Hektoen International

A Journal of Medical Humanities

Five Untitled Poems

Simon Perchik
East Hampton, New York, United States


Mark Rothko, No. 61 (Rust and Blue), 1953, 115 cm × 92 cm (45 in × 36 in). Museum of Contemporary Art, Los Angeles  


Slowly the glass, half filled, half
melting down for a slipper
not yet hardened into light


is flickering the way a moon
still sets itself on fire
then changes into taking its time


and you become an old woman
with a cane, around and around
as if this rim at last remembers


overflows and from a single wave
you grasp for air, for a warm hand
and step by step covered with ashes.




You feel for corners the way this rug
makes the slow turn into one day more
and though your fingers wander off


it’s already flying out your arms
becomes the place that is not a dress
emptied by the dim light from one hand


clinging to the other – this worn down rug
has no glow yet, just the darkness
with never enough sky – your each caress


lowers the Earth toward you – arm over arm
not yet an afternoon then a night
that lasts a life time side by side as later.




You pan for rocks though every breeze
smells from wood lying on its back
and between your fingers a stream


ripens as fruits and berries that fall
swallow the Earth hand over hand
the way beginner stones learn to splash


so nothing will float free, is melted down
as the darkness you hear spreading out
to dry and further you sift for anchors


and all around you the cold ripples
drip into your breath, lay there, whisper
to come up together, say it’s over.




Before it could endure its undertow your skull
hardened, was silenced with its marrow
kept calm by the half once seawater


and the other taking longer
though everything makes a sound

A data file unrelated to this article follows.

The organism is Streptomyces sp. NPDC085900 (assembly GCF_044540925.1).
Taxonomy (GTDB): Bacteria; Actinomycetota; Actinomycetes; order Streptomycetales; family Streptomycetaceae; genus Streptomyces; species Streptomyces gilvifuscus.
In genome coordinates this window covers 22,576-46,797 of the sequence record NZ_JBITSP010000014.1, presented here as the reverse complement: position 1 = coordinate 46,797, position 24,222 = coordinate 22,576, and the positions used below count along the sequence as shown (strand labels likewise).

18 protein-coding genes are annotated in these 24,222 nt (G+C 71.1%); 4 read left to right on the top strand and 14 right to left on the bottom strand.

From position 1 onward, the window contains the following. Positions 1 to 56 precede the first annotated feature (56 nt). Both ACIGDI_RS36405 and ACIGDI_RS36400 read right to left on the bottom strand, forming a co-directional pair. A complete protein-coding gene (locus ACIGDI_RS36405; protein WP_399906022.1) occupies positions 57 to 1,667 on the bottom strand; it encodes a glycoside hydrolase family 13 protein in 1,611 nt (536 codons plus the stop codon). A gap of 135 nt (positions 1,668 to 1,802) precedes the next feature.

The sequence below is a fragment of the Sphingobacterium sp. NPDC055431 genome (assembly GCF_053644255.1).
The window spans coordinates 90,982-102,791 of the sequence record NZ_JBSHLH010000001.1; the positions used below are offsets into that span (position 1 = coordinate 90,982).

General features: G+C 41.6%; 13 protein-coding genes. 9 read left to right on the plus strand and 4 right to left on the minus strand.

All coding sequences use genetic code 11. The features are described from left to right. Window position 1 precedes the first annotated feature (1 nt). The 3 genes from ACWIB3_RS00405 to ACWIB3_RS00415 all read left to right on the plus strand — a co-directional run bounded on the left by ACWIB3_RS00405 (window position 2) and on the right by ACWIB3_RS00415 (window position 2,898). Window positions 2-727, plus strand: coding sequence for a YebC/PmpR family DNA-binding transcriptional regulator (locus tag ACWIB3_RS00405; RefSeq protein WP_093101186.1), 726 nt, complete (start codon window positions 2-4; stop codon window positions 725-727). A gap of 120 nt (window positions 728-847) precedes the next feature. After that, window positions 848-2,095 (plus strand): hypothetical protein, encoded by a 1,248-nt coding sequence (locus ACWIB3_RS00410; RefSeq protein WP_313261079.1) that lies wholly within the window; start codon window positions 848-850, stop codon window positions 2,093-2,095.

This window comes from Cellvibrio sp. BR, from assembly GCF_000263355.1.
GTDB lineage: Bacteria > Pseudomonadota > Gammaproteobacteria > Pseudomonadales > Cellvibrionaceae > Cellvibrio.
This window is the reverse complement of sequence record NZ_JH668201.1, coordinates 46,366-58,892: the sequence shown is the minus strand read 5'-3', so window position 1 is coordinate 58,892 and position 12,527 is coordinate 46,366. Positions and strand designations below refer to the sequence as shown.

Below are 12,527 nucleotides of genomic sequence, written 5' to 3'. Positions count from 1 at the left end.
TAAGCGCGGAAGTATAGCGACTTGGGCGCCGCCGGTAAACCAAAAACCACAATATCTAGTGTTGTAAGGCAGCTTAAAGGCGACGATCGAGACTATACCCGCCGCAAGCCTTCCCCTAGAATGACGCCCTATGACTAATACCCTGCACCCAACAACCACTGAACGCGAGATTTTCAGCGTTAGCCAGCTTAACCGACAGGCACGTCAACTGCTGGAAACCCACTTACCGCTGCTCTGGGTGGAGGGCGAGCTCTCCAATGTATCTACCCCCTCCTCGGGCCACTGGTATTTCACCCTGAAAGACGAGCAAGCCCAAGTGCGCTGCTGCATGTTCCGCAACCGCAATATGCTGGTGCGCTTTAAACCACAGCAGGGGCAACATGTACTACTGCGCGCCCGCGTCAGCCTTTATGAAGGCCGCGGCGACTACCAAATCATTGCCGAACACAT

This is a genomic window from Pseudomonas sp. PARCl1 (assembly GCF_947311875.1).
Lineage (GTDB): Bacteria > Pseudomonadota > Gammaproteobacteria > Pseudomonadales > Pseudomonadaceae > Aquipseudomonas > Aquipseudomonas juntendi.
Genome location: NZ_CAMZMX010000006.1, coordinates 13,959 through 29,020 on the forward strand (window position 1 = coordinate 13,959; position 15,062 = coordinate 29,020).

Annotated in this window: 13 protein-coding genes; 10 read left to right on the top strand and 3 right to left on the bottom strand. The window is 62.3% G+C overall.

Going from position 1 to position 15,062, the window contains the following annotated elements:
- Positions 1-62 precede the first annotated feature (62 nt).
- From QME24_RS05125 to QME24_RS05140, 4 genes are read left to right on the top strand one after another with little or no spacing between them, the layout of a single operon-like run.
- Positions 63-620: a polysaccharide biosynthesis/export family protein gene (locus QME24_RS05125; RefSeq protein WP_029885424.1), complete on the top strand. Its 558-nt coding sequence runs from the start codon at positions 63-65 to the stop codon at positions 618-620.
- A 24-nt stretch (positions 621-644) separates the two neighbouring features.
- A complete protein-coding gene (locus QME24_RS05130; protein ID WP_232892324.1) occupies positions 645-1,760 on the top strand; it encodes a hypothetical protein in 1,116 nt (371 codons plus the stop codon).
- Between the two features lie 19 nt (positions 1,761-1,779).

gathers you in, the way rust on all sides


scratches – with both hands you comb your hair
as if it still smells from a gate
that’s no longer iron down the middle


and there you listen to it opening
– from both sides reaching out for air
that sounds like shoreline, further and further.




Word by word the page clouding over
as if rain would wash the dirt from her face
flower though nothing will change – the sky


still covered with fresh dew not yet the stones
that forage forever as the scent grass gives off
when paper is folded over and over and over


and each crease drains, outlasts its emptiness
taking away, making room in the Earth
for this old love note, your forehead.




SIMON PERCHIK is an attorney whose poems have appeared in Partisan Review, Forge, Poetry, Osiris, The New Yorker and elsewhere. His most recent collection is The Osiris Poems published by boxofchalk, 2017. For more information including free e-books and his essay “Magic, Illusion and Other Realities” please visit his website at www.simonperchik.com.


Fall 2018  |  Sections  |  Poetry

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